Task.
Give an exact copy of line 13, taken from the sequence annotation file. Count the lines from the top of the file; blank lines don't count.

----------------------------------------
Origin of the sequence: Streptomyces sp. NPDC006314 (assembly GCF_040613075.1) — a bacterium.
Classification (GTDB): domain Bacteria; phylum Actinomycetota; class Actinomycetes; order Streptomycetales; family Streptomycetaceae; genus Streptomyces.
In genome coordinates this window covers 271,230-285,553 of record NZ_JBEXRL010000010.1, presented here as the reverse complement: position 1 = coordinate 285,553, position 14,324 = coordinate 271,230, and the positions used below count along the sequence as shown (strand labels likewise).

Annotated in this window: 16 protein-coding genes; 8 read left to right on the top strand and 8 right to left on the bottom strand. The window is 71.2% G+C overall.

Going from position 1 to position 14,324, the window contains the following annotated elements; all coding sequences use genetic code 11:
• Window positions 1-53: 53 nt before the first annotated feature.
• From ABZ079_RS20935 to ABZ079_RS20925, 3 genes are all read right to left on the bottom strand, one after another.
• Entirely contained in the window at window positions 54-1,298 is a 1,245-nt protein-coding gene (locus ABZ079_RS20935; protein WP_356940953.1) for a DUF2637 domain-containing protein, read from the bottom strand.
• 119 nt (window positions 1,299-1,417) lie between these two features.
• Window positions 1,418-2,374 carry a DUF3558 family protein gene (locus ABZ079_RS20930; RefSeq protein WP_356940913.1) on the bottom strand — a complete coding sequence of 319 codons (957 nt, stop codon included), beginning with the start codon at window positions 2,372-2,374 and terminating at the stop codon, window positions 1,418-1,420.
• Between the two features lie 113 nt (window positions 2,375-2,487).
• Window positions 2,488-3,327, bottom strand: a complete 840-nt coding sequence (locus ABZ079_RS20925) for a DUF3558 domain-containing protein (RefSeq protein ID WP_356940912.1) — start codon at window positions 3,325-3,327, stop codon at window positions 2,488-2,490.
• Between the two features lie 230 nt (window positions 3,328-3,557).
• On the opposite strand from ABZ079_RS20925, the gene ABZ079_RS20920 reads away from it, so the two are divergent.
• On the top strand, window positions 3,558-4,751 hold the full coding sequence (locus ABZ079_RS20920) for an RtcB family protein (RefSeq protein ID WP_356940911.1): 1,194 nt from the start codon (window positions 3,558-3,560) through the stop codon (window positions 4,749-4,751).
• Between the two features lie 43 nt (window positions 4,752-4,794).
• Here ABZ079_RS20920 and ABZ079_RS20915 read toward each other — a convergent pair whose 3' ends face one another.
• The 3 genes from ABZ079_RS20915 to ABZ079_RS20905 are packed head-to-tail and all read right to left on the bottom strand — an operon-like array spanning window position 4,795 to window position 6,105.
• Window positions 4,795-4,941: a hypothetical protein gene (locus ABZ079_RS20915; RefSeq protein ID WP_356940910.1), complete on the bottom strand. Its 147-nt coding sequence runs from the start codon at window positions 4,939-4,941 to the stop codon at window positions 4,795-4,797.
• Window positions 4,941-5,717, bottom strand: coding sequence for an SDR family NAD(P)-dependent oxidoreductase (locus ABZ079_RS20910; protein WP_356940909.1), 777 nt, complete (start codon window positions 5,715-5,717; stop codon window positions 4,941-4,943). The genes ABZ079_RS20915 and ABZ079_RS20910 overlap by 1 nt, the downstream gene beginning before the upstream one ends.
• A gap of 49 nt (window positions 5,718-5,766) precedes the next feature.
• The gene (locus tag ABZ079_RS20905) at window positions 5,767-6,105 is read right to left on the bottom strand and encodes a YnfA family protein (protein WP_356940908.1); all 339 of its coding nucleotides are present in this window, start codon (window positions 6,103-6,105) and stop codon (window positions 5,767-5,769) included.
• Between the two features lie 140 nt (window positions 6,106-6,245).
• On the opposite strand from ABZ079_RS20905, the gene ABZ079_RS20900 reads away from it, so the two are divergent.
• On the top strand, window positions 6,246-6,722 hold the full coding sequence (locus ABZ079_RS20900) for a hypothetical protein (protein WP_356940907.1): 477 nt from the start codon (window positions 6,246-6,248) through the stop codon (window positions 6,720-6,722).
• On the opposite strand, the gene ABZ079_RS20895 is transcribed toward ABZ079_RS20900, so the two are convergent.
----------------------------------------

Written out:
• Between the two features lie 230 nt (window positions 3,328-3,557).